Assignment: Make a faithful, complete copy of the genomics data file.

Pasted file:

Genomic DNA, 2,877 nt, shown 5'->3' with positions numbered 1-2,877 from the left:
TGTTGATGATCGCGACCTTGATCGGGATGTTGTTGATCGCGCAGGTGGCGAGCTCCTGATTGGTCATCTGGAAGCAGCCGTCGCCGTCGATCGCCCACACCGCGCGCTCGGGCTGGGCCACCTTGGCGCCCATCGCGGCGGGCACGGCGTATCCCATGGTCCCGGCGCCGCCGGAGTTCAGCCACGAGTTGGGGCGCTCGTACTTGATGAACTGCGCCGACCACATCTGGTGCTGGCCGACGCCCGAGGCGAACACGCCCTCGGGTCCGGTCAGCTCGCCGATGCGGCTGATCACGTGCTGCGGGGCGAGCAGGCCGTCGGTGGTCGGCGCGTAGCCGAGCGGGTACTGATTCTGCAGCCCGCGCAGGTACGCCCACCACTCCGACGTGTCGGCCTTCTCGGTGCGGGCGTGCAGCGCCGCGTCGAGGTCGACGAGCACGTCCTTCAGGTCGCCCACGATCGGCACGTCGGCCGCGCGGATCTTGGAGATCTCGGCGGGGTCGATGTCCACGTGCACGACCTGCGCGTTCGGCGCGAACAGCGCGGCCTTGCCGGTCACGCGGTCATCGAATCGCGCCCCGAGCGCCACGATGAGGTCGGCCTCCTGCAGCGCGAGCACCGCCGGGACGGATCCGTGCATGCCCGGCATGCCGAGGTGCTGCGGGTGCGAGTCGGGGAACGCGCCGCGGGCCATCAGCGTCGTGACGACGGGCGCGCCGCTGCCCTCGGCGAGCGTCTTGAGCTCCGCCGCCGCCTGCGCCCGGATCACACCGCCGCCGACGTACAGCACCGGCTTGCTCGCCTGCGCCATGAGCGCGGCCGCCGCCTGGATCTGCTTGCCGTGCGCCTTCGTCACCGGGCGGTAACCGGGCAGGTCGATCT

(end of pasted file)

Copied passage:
Genomic DNA, 2,877 nt, shown 5'->3' with positions numbered 1-2,877 from the left:
TGTTGATGATCGCGACCTTGATCGGGATGTTGTTGATCGCGCAGGTGGCGAGCTCCTGATTGGTCATCTGGAAGCAGCCGTCGCCGTCGATCGCCCACACCGCGCGCTCGGGCTGGGCCACCTTGGCGCCCATCGCGGCGGGCACGGCGTATCCCATGGTCCCGGCGCCGCCGGAGTTCAGCCACGAGTTGGGGCGCTCGTACTTGATGAACTGCGCCGACCACATCTGGTGCTGGCCGACGCCCGAGGCGAACACGCCCTCGGGTCCGGTCAGCTCGCCGATGCGGCTGATCACGTGCTGCGGGGCGAGCAGGCCGTCGGTGGTCGGCGCGTAGCCGAGCGGGTACTGATTCTGCAGCCCGCGCAGGTACGCCCACCACTCCGACGTGTCGGCCTTCTCGGTGCGGGCGTGCAGCGCCGCGTCGAGGTCGACGAGCACGTCCTTCAGGTCGCCCACGATCGGCACGTCGGCCGCGCGGATCTTGGAGATCTCGGCGGGGTCGATGTCCACGTGCACGACCTGCGCGTTCGGCGCGAACAGCGCGGCCTTGCCGGTCACGCGGTCATCGAATCGCGCCCCGAGCGCCACGATGAGGTCGGCCTCCTGCAGCGCGAGCACCGCCGGGACGGATCCGTGCATGCCCGGCATGCCGAGGTGCTGCGGGTGCGAGTCGGGGAACGCGCCGCGGGCCATCAGCGTCGTGACGACGGGCGCGCCGCTGCCCTCGGCGAGCGTCTTGAGCTCCGCCGCCGCCTGCGCCCGGATCACACCGCCGCCGACGTACAGCACCGGCTTGCTCGCCTGCGCCATGAGCGCGGCCGCCGCCTGGATCTGCTTGCCGTGCGCCTTCGTCACCGGGCGGTAACCGGGCAGGTCGATCT